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ARS Home » Southeast Area » Stoneville, Mississippi » Pollinator Health in Southern Crop Ecosystems Research » Research » Research Project #437244

Research Project: Functional Genomics of Varroa Destructor-Apis Mellifera Interactions

Location: Pollinator Health in Southern Crop Ecosystems Research

Project Number: 6066-21000-001-001-S
Project Type: Non-Assistance Cooperative Agreement

Start Date: Sep 2, 2019
End Date: Aug 30, 2024

1. Determine the differential gene expression of Varroa destructor parasitizing honey bee larvae, pupae, and adult using an RNA-Seq approach. RNA-Seq approach will be utilized to determine the differential gene expression in Varroa at organismal level. We will priorities the genes that are involved in the suppression of honey bee immune system. The expression of target genes will be confirmed by qRT-PCR assay. This experiment will identify genes vital for the successful parasitism of honey bee developmental stages. 2. Knockdown the novel differentially expressed Varroa genes using RNA interference to identify new and novel targets to prevent and control varroa infestation. We will knockdown the expression of mite genes/protein families identified in Aim#1 using a novel RNAi technique. Gene silencing will be confirmed by by qRT-PCR. These experiments should provide insight into mite-bee interactions and the identification of vital mite proteins responsible for the successful feeding on the invertebrate host. Additionally, the findings of this project will help to develop strategies to prevent Varroa infestation on honey bee.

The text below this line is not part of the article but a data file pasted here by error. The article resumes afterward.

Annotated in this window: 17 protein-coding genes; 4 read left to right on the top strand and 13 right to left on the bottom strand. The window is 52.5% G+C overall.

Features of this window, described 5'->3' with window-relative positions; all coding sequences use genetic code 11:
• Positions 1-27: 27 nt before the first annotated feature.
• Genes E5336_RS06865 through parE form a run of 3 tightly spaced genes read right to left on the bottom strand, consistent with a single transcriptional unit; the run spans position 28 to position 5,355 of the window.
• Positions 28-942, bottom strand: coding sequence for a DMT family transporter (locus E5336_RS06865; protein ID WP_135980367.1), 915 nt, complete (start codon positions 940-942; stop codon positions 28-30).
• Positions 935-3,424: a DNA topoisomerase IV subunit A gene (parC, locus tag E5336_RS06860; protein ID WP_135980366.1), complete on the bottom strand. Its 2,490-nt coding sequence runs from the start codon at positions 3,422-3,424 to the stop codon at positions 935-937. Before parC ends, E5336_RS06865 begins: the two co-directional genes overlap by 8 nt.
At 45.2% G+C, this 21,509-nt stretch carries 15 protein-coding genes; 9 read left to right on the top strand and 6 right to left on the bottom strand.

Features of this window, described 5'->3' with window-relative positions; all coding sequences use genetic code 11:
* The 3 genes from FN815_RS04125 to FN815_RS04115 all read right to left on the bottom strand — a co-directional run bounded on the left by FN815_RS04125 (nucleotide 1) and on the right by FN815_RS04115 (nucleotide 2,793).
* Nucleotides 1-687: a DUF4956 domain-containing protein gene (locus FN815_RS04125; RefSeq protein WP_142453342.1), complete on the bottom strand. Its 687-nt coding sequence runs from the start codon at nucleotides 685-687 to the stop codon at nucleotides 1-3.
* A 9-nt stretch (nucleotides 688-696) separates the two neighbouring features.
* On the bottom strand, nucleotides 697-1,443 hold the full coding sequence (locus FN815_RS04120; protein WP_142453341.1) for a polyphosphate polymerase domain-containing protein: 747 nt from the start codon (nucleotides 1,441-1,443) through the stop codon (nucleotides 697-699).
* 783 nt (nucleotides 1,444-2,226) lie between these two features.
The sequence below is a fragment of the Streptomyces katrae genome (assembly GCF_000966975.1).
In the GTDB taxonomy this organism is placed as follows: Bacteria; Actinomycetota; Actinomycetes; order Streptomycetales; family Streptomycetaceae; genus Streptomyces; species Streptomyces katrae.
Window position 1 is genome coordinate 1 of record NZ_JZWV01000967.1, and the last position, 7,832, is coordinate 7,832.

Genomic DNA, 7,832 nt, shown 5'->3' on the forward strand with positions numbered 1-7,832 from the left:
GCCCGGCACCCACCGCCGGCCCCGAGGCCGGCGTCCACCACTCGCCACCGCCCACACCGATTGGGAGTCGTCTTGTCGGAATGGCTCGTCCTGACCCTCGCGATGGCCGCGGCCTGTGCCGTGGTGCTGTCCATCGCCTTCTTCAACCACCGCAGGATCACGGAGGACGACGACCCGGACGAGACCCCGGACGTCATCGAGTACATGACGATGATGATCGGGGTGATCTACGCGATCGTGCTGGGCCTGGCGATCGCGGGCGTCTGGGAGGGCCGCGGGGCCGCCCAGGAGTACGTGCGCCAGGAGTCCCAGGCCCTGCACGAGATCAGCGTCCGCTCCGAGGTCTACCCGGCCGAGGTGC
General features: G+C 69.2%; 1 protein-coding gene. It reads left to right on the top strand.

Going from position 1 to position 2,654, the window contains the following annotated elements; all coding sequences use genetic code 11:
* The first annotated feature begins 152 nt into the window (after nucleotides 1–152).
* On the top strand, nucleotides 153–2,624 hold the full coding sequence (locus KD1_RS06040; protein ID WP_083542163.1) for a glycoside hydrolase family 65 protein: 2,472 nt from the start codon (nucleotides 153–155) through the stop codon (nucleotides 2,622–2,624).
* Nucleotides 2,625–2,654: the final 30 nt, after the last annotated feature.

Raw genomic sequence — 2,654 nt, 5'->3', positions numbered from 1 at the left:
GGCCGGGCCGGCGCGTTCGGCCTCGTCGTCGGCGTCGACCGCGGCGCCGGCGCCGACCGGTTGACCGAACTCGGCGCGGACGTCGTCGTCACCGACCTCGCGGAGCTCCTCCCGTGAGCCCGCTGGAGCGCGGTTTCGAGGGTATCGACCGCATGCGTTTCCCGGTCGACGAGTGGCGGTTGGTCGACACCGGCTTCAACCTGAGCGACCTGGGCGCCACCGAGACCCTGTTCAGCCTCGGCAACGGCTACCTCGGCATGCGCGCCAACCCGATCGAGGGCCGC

The vital significance of honey bees (Apis mellifera) to world food production, and the crucial role of Varroa (V.) destructor to honey bee colony losses make it the most serious ectoparasite. V. destructor is an ectoparasitic mite infests the honey bees by imbibing the hemolymph of larvae and adults. It depletes the host nutritional resources and suppresses their immune system. The mite has also been implicated as a major vector of transmission of a variety of pathogens. The control and prevention of Varroa still remains largely based on chemical acaricides. There is now widespread and increasing resistance to tau-fluvalinate, flumethrin, coumaphos and amitraz, leaving many areas with no effective control measures against Varroa during much of the beekeeping season. The current lack of alternative control methods may undermine the future of sustainable apiculture globally and, hence, general food security. The overall goal is to investigate the Varroa-honey bee interactions to identify new and novel targets to control Varroa infestations. The innovative aspect of this project is that it integrates multidisciplinary cutting-edge tools available in entomology, mite biology, and functional genomics to address the critical knowledge gap in our understanding of mite-bee interactions. This project builds upon the investigation of a largely unexplored field of mite-bee interactions with the aim to dissect the mechanism involved in the suppression of bee immune system and pave the way to develop strategies to control mite infestation in bee hives. The two specific aims are directed at 1) determining the differentially expressed gene in mite, and 2) silence the mite genes by a reverse genetic approach. Methods proposed in this cooperative research agreement have already been standardized in the cooperator's laboratory to study the mite-bee interactions.